I wasn’t going to write any more about the Apple iPhone and its closed nature (great post by Tom Evslin here), but it’s been bugging me and I can’t help myself. I don’t want anyone to get the idea that I am an Apple-basher, because I like Apple products a lot (although I don’t use many of them on a day-to-day basis, for a variety of reasons). I also just finished writing a piece for the Globe and Mail about how Steve Jobs and the team at Apple should get credit for seeing the value of great design. They make great products, there’s no question.

But Nick Carr’s piece earlier this week, which praised Steve for being the antithesis of Web 2.0, really got me steamed up, as Nick’s pieces often do (and I know how much he enjoys that). In a nutshell, he said that Steve is a true genius who couldn’t care less about what people want, and who has no intention of making devices that can be modified or improved (because by definition, of course, they can’t be improved). Hell, you can’t even change the battery in an iPod — isn’t that great? Thank God for geniuses like Steve.

As I mentioned in my comment to Nick — and to Scott Karp, who sang a similar tune in a guest post at The Blog Herald — this kind of attitude makes it sound like Mr. Carr is more than happy to take whatever the great man gives him, all because Steve is such a visionary and totally, like, a genius. How could we question the decisions of a genius? We should be grateful he gives us the benefit of his creative vision at all (here’s a list of all the things the iPhone can’t do).

jobs iphone.jpg

I know I’m in some kind of bizarre alternate universe when I prefer to agree with Dave Winer, but DW makes some good points in his post on the topic here, in which he argues that — in addition to getting fawning treatment from the media — Apple is taking the wrong route by trying to lock users in with the iPhone. As Dave notes, millions of people would use Apple products without that kind of lock-in, simply because they are easy and enjoyable to use. Why the chains?

As Clint Ecker has pointed out on his blog at Ars Technica, Steve is also guilty of using a little Microsoft-style FUD (fear, uncertainty and doubt) to justify his decision to lock down the iPhone. He tells Newsweek that it’s because Cingular doesn’t want people using third-party apps and disrupting the network, but realistically there is virtually zero chance of that happening and Steve knows it.

He wants the iPhone locked because that’s the way he has always liked his products — locked, inviolable, pure. It was that way even with the first Mac, where Steve didn’t even want to allow users to open it and install anything. Yes, the iPod is a great device, but would it be any less great if we could change the frickin’ battery ourselves? No. Would it be any less great if we could install software to do cool things Apple never thought of? No. But Steve won’t let us.


Lots of sound and fury about this one pinging around the blogosphere (and in the comments here). So far, one of my favourites is from Ethan Kaplan at Blackrimglasses — great rant :-)

About the author

Mathew 2430 posts

I'm a Toronto-based senior writer with Fortune magazine, and my favorite things to write about are social technology, media and the evolution of online behavior

52 Responses to “Thanks be to Steve for locking us in”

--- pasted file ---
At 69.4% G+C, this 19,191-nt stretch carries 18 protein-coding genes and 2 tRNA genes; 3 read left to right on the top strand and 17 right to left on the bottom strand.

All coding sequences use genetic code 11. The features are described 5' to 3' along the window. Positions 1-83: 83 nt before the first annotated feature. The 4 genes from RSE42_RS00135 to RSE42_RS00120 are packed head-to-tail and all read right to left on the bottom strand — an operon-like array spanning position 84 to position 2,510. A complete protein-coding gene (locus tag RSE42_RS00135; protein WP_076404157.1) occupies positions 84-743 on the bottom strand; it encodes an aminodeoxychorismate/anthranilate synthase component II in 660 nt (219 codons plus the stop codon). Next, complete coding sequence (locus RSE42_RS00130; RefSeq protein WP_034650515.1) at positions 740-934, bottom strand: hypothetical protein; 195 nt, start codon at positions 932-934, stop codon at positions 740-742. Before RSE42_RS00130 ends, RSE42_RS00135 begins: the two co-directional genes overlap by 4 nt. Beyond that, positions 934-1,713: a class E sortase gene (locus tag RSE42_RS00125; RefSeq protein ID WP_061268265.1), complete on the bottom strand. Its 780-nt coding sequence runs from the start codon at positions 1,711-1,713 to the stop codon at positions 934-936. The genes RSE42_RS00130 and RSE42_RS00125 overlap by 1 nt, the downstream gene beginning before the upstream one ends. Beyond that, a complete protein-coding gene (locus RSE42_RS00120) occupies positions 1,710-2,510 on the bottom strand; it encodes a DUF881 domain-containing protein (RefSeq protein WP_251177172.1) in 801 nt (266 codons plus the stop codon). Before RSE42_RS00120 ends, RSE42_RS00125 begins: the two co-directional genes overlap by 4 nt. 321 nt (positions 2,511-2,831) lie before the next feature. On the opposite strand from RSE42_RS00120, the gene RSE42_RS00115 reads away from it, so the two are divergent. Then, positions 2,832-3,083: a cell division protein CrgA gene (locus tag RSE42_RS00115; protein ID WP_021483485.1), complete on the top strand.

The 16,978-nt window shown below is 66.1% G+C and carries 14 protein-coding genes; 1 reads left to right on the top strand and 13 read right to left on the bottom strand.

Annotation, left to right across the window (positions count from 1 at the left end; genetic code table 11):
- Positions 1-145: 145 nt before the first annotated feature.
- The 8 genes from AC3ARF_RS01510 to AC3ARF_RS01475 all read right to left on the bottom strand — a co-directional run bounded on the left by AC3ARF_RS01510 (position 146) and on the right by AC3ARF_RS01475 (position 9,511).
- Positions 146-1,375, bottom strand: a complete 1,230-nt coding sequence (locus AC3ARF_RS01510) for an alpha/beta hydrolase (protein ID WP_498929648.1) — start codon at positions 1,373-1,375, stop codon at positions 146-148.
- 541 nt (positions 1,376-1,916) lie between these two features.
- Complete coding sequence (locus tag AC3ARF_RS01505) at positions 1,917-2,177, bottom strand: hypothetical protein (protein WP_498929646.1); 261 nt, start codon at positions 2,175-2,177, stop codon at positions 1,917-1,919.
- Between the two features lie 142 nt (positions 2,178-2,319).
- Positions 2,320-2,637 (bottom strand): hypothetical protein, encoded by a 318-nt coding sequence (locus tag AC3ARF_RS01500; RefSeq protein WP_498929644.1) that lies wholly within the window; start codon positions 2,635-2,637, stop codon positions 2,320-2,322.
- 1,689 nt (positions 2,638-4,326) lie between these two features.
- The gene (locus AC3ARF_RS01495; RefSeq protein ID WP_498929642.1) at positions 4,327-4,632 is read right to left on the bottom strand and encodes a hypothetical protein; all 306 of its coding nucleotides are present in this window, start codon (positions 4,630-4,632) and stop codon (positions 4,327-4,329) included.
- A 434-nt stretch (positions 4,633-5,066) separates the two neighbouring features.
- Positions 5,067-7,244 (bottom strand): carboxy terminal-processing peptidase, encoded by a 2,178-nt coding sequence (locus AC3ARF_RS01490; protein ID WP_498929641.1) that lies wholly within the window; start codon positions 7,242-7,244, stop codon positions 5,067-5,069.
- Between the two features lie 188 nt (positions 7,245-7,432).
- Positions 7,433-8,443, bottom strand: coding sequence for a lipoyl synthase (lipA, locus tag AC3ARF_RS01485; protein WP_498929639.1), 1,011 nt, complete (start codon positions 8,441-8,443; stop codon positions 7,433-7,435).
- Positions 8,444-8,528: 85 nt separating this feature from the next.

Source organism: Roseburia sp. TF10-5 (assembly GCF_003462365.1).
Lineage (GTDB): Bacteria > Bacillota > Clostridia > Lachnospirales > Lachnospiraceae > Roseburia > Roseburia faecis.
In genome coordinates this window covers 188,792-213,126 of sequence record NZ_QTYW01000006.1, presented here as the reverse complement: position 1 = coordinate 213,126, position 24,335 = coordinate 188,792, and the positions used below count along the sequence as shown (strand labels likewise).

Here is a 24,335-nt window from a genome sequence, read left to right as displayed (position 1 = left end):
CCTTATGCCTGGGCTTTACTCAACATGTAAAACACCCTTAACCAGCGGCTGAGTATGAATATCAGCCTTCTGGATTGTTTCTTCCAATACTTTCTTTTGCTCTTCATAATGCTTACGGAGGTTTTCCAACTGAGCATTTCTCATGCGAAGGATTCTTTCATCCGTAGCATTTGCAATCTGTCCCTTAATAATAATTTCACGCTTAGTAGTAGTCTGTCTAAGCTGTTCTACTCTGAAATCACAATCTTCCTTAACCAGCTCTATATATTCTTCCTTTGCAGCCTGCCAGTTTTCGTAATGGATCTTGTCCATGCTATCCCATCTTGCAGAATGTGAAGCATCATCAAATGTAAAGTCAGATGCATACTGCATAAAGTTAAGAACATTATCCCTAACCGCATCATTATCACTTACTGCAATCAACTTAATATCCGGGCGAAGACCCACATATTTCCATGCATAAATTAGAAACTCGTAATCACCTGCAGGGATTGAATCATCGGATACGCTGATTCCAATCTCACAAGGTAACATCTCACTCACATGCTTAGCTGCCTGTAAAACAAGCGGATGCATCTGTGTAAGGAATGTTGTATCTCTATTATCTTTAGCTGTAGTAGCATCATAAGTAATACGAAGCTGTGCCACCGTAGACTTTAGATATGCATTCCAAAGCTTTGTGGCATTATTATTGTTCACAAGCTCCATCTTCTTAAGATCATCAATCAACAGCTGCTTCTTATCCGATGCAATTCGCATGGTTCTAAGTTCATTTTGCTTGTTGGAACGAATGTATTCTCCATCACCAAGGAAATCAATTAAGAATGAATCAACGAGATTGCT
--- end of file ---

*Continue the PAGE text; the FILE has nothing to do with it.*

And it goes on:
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  2. […] An interesting development, tucked away in an article at Fortune magazine about the company behind the Parallels software program, which allows Mac users to run Windows in a virtual machine and switch back and forth (relatively) seamlessly. For all the hiccups and lag that some users have reported, it is still an amazing feat – and I would wager it is making MacIntel boxes more appealing for people who still need to use Windows. No rebooting, no emulation. Two OSes side by side. Now, it seems that the company that makes Parallels is working on an upgrade to the software that will let Windows users theoretically run Mac OS X side-by-side with Windows on their cheapo Dell boxes, which Dell would be happy to do. Heresy! The only problem with that, as the article and others are more than happy to point out, is that Steve Jobs likes that idea about as much as Bill Gates likes the idea of open-sourcing Windows code. According to Engadget, “VMware’s own upcoming virtualization software for the Mac has been hamstrung by the trouble VMware has gone through trying to get Apple’s blessing, and SWsoft’s Parallels has been “crippled” in particular ways to make it more difficult to get Mac OS onto a non-Apple machine.” But as the site points out, the pressure on Steve Jobs to set the Mac OS free is only likely to increase. It will likely happen thanks to hackers anyway, but will he eventually allow it? I for one hope that he does. Obviously, as more than one person has pointed out during the whole “iPhone/closed system” debate of a week or so ago, part of the Mac OS experience comes from the fact that software and hardware are all one harmonious whole, working flawlessly together, etc., etc. But why not let people who can’t afford those gleaming white boxes get a taste of the Mac magic? Comments Add to Del.icio.us | Digg | Reddit | Furl Bookmark WebProNews: View All Articles by Mathew Ingram Receive Our Daily Email of Breaking eBusiness News About the Author: Mathew Ingram is a technology writer and blogger for the Globe and Mail, a national newspaper based in Toronto, and also writes about the Web and media at http://www.mathewingram.com/work and http://www.mathewingram.com/media. WebProNews RSS Feed More Blog Talk Articles Contact WebProNews […]

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